Tips on How to Fix a Flat Roof in the Winter

During the winter season, our company receives a number of requests inquiring about how to fix a flat roof in the winter. Perhaps one of the first things to understand for some people is why a flat roof may leak in the absence of rainy weather. Rain does occur during the winter season usually when there is an upward temperature swing, and freezing rain develops when an opposing cold front event is introduced.

But what about leaks on flat roofs which happen seemingly when there has been no precipitation for days? To answer the question of why winter leaks for all of the above described weather variations; one must consider a few elements.

The first to consider is the age and condition of the particular flat roof. Flat roofs are generally but not necessarily, a multi-ply waterproofing system; unlike a sloping roof assembly which is considered water shedding.

On residential flat roofs; they are most often either a four ply built up roof system incorporating hot asphalt and a gravel finished coating, or a two ply modified bitumen system that has been heat welded or cold asphalt applied. Commercial and industrial roofs may also utilize single-ply waterproofing system technology as their specified assemblies.

Each type of flat roofing waterproofing system has its own unique characteristics which can provide clues for the attending roofing contractor in relation to potential breach or failure points. In very general terms if a roof does work, and then all of a sudden does not work; there is a physical reason for the leaking circumstance.

Some of the most common “winter leaks” on flat roofs in winter can result from roof drains, whether internal or external types. If a drain freezes up and water cannot exit the roof; it may back up under nearby metal flashing details skylight curbs, etc. The first preventative winter maintenance tip is therefore to ensure roof drains and associated piping are clear of debris or blockage and to check that roof drain connections below the roof line are intact. A rusted connection, even with pin-hole sized corrosion can result in leaks and in colder weather may cause a drain or piping to burst.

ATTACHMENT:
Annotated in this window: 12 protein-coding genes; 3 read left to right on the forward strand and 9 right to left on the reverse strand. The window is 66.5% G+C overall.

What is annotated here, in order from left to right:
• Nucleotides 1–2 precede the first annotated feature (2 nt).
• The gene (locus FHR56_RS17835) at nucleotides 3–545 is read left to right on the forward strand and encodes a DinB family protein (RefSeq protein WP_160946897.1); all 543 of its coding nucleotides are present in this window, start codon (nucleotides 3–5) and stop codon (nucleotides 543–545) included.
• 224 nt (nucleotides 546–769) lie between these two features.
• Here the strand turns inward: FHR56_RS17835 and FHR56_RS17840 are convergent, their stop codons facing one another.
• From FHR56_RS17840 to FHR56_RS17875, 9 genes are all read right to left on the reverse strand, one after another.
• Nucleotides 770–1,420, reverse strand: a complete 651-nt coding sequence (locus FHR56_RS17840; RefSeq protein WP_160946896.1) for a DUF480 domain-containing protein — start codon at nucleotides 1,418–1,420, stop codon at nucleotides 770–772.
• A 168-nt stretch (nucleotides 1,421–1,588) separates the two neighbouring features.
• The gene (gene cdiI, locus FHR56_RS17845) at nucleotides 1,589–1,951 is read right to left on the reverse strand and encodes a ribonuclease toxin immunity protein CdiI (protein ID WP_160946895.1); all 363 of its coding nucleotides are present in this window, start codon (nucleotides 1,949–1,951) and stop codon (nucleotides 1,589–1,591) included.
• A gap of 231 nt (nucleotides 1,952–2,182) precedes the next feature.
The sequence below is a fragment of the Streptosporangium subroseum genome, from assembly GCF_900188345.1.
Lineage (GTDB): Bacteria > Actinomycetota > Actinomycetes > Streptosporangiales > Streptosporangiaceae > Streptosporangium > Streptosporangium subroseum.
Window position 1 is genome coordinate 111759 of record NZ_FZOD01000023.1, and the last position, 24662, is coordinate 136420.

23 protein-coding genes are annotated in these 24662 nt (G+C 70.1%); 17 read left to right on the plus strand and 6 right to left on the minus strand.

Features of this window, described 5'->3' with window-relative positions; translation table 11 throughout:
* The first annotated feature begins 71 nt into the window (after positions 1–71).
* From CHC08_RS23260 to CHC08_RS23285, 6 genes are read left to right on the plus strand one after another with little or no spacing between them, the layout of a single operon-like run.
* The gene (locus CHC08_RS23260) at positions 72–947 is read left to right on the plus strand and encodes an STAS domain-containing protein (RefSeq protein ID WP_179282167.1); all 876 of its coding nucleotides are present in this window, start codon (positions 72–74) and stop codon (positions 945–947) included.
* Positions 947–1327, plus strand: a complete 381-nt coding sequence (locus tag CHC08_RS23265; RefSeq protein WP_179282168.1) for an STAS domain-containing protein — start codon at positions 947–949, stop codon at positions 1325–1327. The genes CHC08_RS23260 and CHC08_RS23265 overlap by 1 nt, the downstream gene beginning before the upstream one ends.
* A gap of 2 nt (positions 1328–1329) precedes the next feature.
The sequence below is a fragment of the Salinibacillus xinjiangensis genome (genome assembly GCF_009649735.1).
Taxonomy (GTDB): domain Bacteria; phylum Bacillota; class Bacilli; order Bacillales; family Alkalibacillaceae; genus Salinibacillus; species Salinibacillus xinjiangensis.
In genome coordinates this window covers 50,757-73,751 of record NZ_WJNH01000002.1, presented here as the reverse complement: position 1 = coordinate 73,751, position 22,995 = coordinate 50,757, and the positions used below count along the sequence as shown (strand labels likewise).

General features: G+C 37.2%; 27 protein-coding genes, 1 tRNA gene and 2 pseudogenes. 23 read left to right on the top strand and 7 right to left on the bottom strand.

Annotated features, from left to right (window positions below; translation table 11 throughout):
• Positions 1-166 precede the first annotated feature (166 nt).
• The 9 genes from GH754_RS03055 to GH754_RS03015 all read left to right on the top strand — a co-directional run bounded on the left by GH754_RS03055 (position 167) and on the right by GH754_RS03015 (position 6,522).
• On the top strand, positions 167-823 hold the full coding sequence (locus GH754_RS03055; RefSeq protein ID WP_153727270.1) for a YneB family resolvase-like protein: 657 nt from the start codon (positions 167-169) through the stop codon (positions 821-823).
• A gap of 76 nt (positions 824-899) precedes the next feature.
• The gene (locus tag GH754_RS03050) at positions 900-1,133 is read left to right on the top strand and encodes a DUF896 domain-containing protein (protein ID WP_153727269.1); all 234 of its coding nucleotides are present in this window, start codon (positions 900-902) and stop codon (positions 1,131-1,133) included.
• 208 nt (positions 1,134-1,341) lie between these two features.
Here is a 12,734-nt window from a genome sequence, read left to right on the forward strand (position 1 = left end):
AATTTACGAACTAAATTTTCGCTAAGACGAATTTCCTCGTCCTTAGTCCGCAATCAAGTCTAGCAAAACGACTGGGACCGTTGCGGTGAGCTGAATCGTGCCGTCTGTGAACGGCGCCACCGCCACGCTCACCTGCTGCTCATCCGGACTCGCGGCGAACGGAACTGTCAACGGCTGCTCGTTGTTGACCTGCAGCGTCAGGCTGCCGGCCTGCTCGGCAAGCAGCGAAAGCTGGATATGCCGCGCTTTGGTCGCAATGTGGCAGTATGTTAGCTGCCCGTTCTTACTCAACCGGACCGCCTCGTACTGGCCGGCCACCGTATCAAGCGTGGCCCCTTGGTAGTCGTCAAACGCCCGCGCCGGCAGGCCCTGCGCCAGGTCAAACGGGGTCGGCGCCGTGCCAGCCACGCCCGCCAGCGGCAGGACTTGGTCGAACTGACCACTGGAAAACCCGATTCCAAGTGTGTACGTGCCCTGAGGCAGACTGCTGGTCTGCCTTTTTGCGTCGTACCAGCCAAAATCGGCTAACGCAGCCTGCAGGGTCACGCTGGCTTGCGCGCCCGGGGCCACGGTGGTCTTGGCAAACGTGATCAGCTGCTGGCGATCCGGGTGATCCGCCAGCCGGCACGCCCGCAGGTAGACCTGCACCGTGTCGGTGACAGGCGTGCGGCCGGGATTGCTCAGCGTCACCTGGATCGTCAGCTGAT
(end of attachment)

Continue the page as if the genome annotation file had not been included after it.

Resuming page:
Next to consider is the integrity of the waterproofing membrane. If the system is older and nearing the end of its usable life-cycle (15-25 years on average); residual water which may freeze into the surface of the membrane will form sheet ice. The ice and the roof itself can expand and will contract with temperature change (termed thermal shock or thermal movement/ a process of thermal expansion and contraction); with a possible result of the membrane splitting open at a seam, in the field of the roof, or at a protrusion point. The next tip is to ensure that an older water-proofing membrane is either replaced or repaired in a competent manner to extend its usable life. Where expensive interior building assets are concerned, the wisest approach is to replace the assembly so it becomes effectively ”bullet proof”. This is the best defense against failure from climate extremes and is typically a preferred scenario by insurers.

Interesting to note is that in Southern Ontario, we experience at least seventy freeze-thaw cycles per winter. Dramatic temperature shifts upward and downward are known to stress many building components aside from roof waterproofing materials.

Many winter roof leaks on flat roofs will demonstrate themselves in “appliance areas” located on the roof. These include but are not limited to, pipes, insulated chimneys, masonry chimneys, skylight curbs and units, HVAC equipment, ducting, perimeter metal flashings, door sills, and thresholds, roof to slope junctions, roof to sided wall junctions, ventilators, drains, guttering, etc.